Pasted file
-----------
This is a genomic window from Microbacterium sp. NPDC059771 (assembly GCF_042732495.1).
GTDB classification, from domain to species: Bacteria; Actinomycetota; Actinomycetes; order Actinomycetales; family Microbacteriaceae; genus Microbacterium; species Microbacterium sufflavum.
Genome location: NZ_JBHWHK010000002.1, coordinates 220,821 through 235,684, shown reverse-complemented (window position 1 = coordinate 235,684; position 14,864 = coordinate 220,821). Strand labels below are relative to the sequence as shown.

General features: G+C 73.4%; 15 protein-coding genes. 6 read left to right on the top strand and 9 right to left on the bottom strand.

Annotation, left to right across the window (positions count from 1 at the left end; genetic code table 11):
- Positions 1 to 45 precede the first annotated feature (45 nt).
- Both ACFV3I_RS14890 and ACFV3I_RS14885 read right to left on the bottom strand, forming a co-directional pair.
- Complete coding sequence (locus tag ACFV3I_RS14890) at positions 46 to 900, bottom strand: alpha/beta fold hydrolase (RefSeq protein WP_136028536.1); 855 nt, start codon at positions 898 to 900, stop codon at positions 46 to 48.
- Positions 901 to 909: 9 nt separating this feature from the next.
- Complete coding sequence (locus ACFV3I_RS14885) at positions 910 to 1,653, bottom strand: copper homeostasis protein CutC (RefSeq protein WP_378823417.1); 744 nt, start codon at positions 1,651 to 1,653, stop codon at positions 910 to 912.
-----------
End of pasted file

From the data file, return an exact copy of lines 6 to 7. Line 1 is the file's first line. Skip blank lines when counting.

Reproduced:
- Positions 1 to 45 precede the first annotated feature (45 nt).
- Both ACFV3I_RS14890 and ACFV3I_RS14885 read right to left on the bottom strand, forming a co-directional pair.